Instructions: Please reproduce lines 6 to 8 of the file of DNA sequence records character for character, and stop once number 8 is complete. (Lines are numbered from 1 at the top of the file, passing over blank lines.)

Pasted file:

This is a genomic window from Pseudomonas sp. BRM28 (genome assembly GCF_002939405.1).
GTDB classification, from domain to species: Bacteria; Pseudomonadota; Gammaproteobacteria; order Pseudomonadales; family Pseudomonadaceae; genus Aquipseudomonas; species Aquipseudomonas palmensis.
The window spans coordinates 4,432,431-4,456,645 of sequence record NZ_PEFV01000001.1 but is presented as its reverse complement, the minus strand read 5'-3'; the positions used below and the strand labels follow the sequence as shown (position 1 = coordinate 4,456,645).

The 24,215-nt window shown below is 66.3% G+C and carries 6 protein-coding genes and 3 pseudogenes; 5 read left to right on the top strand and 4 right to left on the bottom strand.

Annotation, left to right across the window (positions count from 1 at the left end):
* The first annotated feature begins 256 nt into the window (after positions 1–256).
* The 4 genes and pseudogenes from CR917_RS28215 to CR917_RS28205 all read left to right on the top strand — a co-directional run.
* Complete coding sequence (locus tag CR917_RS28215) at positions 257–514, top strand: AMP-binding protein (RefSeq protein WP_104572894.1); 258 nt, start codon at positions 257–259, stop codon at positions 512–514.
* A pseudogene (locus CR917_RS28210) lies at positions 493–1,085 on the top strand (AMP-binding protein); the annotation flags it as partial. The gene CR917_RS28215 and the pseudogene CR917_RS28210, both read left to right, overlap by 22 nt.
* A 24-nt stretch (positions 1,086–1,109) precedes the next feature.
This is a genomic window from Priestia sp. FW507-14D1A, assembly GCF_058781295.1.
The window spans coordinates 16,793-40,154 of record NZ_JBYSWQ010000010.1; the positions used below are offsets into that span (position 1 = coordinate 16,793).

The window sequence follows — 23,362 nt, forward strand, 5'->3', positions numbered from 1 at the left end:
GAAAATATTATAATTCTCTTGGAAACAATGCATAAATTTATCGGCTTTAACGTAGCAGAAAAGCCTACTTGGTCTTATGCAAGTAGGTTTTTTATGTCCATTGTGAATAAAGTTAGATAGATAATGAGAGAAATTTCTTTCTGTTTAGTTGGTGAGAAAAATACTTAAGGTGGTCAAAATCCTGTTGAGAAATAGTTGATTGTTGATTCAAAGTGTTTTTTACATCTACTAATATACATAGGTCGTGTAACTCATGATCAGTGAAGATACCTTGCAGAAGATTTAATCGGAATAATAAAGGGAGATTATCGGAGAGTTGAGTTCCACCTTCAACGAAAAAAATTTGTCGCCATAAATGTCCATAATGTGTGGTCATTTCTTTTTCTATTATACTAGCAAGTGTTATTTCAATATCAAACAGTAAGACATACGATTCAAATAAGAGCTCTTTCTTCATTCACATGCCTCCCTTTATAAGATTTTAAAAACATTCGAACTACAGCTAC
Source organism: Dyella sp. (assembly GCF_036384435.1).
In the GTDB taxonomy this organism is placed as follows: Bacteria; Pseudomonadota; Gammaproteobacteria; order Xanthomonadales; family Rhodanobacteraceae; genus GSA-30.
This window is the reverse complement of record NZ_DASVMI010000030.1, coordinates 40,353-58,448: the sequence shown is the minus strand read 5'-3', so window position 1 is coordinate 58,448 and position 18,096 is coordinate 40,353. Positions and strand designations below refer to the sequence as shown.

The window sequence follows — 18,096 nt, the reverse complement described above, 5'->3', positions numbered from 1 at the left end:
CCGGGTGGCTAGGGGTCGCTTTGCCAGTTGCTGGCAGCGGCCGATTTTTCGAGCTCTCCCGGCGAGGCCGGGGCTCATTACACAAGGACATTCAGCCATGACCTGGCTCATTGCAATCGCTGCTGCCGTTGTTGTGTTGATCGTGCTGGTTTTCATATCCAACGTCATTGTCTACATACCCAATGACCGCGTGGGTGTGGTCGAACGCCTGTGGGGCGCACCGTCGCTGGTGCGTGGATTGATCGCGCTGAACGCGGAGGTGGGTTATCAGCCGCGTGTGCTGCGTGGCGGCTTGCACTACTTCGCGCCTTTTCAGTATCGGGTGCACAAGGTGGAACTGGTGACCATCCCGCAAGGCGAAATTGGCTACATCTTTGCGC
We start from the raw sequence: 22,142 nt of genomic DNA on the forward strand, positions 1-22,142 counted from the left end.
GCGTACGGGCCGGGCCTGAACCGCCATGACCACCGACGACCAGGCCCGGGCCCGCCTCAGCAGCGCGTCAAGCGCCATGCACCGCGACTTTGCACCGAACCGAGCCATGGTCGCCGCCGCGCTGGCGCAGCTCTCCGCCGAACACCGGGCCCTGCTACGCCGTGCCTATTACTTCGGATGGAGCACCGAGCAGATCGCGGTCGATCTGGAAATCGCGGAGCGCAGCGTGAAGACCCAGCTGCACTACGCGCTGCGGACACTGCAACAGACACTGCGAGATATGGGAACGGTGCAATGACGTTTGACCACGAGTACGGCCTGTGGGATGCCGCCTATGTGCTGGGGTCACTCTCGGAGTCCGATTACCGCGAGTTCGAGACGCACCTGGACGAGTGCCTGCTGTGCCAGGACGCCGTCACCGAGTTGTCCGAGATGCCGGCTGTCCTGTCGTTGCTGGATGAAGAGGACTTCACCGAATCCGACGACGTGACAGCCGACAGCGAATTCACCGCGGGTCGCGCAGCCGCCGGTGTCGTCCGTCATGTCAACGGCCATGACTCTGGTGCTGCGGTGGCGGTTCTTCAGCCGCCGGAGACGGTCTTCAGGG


* The first annotated feature begins 256 nt into the window (after positions 1–256).
* The 4 genes and pseudogenes from CR917_RS28215 to CR917_RS28205 all read left to right on the top strand — a co-directional run.
* Complete coding sequence (locus tag CR917_RS28215) at positions 257–514, top strand: AMP-binding protein (RefSeq protein WP_104572894.1); 258 nt, start codon at positions 257–259, stop codon at positions 512–514.